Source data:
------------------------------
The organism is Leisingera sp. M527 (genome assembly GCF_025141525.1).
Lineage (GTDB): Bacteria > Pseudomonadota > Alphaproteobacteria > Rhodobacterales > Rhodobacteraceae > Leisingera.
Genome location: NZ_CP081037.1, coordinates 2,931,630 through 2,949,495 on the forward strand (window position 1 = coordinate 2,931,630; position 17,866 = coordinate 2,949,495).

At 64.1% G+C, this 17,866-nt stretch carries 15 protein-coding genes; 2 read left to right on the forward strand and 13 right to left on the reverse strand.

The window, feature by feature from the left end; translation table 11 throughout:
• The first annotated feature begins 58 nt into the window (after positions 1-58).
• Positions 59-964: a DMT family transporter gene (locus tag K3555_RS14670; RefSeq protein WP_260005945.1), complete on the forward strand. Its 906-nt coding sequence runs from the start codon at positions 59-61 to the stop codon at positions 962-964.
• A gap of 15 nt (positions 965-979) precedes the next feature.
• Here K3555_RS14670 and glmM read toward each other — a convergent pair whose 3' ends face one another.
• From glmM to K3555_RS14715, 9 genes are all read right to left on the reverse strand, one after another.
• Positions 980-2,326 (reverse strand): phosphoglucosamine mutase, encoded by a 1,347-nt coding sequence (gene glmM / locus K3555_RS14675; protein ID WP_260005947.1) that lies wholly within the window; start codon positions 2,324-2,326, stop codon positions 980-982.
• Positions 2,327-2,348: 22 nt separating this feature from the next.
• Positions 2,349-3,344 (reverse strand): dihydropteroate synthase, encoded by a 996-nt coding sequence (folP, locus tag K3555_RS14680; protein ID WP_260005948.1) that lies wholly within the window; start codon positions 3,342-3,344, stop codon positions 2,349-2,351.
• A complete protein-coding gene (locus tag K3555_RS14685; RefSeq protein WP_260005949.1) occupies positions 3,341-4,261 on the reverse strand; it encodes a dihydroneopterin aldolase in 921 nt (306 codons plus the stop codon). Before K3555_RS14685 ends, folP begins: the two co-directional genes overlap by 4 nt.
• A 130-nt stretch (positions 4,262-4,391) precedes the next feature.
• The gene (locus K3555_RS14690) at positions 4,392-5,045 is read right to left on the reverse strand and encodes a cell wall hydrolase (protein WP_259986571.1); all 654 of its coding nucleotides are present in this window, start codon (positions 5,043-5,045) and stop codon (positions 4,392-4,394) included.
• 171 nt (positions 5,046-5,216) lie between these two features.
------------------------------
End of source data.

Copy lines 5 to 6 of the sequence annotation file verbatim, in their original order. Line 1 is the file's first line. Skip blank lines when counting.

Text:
The window, feature by feature from the left end; translation table 11 throughout:
• The first annotated feature begins 58 nt into the window (after positions 1-58).